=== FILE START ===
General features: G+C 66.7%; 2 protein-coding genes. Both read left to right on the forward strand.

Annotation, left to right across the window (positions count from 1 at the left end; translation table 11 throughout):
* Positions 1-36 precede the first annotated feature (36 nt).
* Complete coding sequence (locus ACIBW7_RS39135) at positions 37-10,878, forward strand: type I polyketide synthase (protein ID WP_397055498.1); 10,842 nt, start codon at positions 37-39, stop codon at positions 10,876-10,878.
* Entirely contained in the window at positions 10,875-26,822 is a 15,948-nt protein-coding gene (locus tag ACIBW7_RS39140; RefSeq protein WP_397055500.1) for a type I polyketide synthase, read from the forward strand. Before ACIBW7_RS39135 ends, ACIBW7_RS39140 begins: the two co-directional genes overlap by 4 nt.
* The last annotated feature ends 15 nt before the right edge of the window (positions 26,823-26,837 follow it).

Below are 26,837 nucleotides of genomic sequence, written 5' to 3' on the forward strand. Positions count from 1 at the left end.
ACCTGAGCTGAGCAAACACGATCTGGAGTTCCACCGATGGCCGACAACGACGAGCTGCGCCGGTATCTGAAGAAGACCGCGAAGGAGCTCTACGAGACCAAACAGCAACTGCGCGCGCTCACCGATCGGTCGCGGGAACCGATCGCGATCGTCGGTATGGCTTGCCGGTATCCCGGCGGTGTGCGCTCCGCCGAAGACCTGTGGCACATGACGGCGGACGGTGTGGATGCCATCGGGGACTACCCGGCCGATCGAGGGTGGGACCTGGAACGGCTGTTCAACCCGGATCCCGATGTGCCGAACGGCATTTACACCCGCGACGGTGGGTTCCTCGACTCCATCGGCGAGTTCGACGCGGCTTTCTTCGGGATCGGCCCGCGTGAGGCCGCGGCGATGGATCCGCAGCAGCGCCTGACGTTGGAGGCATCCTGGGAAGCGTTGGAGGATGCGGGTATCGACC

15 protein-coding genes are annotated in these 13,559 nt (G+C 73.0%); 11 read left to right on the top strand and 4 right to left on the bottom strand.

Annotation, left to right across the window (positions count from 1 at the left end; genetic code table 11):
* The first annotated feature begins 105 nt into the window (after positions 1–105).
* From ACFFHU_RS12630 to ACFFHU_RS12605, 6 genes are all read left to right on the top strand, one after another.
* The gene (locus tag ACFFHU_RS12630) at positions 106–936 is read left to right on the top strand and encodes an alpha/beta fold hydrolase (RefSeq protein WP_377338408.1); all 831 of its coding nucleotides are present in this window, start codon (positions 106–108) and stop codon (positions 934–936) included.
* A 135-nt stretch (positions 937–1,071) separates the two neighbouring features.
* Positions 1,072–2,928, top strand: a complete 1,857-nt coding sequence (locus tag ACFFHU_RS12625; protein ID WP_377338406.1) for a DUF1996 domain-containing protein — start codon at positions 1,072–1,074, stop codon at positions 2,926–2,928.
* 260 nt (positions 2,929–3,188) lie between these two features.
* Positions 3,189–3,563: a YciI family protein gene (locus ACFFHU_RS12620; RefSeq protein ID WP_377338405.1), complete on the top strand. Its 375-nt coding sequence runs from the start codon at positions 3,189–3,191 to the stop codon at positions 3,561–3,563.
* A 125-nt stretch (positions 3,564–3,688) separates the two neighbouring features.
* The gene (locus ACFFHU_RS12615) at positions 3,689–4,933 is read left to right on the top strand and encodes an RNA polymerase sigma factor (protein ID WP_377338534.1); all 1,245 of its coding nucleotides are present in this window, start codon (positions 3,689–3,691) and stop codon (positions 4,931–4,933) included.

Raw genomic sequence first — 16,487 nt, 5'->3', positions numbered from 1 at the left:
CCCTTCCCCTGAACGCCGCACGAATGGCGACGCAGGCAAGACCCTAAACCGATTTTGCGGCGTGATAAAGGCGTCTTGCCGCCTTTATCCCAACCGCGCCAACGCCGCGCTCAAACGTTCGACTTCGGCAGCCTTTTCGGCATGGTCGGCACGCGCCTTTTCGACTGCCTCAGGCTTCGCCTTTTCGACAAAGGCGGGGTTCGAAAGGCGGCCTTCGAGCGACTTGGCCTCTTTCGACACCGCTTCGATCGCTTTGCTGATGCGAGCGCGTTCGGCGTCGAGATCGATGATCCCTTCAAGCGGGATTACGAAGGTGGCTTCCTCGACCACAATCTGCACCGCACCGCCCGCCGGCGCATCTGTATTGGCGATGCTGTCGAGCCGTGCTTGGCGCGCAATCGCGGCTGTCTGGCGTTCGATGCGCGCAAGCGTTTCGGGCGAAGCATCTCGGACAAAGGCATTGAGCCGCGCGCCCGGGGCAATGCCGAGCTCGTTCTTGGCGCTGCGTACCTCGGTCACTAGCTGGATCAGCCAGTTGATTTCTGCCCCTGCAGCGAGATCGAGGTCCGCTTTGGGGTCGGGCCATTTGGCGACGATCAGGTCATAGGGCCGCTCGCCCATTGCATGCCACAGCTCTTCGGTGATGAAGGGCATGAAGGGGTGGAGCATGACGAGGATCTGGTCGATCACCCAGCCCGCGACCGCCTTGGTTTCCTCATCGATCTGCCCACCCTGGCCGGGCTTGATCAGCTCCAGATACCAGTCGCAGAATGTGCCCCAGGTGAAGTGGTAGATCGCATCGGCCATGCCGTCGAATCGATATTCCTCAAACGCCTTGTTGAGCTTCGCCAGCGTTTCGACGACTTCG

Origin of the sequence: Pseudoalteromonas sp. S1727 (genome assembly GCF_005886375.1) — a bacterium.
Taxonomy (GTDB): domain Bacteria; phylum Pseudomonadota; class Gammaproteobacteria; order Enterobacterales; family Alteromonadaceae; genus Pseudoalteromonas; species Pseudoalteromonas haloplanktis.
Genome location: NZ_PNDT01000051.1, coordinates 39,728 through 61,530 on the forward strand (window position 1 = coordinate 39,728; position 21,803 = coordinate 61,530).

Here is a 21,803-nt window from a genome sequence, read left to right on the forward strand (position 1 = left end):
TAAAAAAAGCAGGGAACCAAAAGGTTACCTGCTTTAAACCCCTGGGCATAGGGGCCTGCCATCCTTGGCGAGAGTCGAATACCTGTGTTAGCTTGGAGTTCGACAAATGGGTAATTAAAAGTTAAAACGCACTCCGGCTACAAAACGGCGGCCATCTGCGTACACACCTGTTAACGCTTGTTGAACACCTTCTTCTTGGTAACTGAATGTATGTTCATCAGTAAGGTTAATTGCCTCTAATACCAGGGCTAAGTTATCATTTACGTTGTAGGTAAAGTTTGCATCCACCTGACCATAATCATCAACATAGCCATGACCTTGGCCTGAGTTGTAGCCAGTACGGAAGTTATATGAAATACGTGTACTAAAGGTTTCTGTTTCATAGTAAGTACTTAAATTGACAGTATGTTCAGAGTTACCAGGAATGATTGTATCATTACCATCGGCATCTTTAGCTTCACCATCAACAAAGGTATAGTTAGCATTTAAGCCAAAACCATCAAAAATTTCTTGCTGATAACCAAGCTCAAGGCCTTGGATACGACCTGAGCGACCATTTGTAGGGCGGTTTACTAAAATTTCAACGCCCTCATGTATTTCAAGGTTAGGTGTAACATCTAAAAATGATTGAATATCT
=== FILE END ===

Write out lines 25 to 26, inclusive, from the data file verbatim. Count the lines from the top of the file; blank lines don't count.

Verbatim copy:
Here is a 21,803-nt window from a genome sequence, read left to right on the forward strand (position 1 = left end):
TAAAAAAAGCAGGGAACCAAAAGGTTACCTGCTTTAAACCCCTGGGCATAGGGGCCTGCCATCCTTGGCGAGAGTCGAATACCTGTGTTAGCTTGGAGTTCGACAAATGGGTAATTAAAAGTTAAAACGCACTCCGGCTACAAAACGGCGGCCATCTGCGTACACACCTGTTAACGCTTGTTGAACACCTTCTTCTTGGTAACTGAATGTATGTTCATCAGTAAGGTTAATTGCCTCTAATACCAGGGCTAAGTTATCATTTACGTTGTAGGTAAAGTTTGCATCCACCTGACCATAATCATCAACATAGCCATGACCTTGGCCTGAGTTGTAGCCAGTACGGAAGTTATATGAAATACGTGTACTAAAGGTTTCTGTTTCATAGTAAGTACTTAAATTGACAGTATGTTCAGAGTTACCAGGAATGATTGTATCATTACCATCGGCATCTTTAGCTTCACCATCAACAAAGGTATAGTTAGCATTTAAGCCAAAACCATCAAAAATTTCTTGCTGATAACCAAGCTCAAGGCCTTGGATACGACCTGAGCGACCATTTGTAGGGCGGTTTACTAAAATTTCAACGCCCTCATGTATTTCAAGGTTAGGTGTAACATCTAAAAATGATTGAATATCT